Digital Dangers to Democracy
While we may see the dangers that digital technologies pose to the political system, others see new opportunities to influence election outcomes. Managing and containing these threats must now be an urgent priority for democrats everywhere.
SAN JOSÉ – Hardly a day goes by without some new allegation that social media are undermining democracy. Actors across the political spectrum are exploiting digital technologies to spread disinformation and fuel polarization. While “fake news” and hate speech are nothing new, the digital age has provided, if unwittingly, an environment conducive to both. The potential of new technologies to improve the human condition is beyond question, but the risks they pose to democracy are now increasingly apparent.
Tech companies, governments, and citizens alike are grasping for solutions to a set of connected challenges. How do we deal with rapid online communication that makes well-timed disinformation easy to disseminate and difficult to rebut? How does the desire to create watchable content, which is often based on emotion and sensation rather than evidence, fit with reasoned democratic debate? How do we identify the real sources of information when the Internet’s anonymity hides the origin of a post? And given the reach and market dominance of Google and Facebook, are we, and by extension our political views and debates, captives of their algorithms?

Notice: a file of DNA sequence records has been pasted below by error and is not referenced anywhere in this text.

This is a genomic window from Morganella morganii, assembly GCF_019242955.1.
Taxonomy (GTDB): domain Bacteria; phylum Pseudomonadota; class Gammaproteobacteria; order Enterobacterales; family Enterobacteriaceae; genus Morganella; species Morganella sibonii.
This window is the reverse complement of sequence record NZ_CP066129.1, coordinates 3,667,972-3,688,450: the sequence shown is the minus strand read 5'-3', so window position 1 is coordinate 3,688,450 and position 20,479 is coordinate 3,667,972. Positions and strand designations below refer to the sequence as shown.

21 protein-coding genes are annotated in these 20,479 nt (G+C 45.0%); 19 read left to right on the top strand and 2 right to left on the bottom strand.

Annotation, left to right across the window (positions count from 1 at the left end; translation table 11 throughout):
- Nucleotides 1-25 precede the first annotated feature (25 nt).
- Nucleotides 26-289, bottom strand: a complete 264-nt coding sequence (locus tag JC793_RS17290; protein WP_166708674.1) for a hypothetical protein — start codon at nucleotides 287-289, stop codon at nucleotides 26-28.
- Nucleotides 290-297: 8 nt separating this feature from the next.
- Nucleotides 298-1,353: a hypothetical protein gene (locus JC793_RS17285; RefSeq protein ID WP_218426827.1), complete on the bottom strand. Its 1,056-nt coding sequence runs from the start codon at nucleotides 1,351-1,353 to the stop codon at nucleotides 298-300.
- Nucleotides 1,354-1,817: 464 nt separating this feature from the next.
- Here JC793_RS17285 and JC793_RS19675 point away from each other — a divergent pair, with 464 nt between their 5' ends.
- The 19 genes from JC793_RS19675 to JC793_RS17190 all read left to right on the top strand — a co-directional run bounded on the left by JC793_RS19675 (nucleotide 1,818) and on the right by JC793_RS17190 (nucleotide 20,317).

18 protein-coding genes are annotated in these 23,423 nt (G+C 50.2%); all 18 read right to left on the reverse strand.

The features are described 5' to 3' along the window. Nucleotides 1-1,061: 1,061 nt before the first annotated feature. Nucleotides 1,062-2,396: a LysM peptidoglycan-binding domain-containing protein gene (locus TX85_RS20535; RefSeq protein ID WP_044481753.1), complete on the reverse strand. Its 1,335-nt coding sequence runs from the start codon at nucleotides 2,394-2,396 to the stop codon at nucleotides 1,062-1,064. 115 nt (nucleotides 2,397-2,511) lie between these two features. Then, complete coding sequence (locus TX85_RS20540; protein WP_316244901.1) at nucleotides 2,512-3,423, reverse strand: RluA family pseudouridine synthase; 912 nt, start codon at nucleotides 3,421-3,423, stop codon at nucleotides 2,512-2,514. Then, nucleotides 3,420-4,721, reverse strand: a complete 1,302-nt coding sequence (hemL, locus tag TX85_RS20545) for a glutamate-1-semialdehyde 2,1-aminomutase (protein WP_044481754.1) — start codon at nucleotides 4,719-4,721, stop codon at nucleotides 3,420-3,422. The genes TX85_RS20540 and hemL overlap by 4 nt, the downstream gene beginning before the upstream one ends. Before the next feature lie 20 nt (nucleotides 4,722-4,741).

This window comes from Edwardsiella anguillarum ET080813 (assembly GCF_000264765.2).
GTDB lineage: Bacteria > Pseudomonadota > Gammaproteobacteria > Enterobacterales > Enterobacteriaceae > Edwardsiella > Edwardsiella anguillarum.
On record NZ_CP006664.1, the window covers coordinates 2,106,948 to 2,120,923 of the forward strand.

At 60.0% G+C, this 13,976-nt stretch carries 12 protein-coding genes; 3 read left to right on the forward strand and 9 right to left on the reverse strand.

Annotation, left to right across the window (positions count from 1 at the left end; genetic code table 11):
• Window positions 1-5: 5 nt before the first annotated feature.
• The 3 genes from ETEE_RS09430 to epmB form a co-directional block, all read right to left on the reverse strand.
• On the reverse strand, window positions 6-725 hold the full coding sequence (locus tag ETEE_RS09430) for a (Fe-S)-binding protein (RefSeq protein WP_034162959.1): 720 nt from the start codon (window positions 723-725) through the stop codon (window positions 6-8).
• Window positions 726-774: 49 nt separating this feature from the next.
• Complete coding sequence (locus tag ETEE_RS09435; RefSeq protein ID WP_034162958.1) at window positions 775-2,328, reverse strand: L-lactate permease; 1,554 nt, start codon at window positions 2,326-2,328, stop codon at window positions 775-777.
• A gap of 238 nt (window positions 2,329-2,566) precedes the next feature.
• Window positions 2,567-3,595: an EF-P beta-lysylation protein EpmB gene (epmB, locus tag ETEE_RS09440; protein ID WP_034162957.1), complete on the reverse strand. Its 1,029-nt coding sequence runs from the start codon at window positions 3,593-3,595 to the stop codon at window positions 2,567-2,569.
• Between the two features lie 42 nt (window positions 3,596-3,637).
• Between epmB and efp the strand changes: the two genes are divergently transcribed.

In one of his last initiatives before he passed away in August 2018, former UN Secretary-General Kofi Annan convened a Commission on Elections and Democracy in the Digital Age, which was launched earlier this month at Stanford University. In particular, Annan wanted to sound the alarm on behalf of countries that have few, if any, means to defend themselves against these twenty-first-century threats to the integrity of elections. And, because these problems could affect almost any country, he fervently believed that a global perspective was crucial for tackling them.
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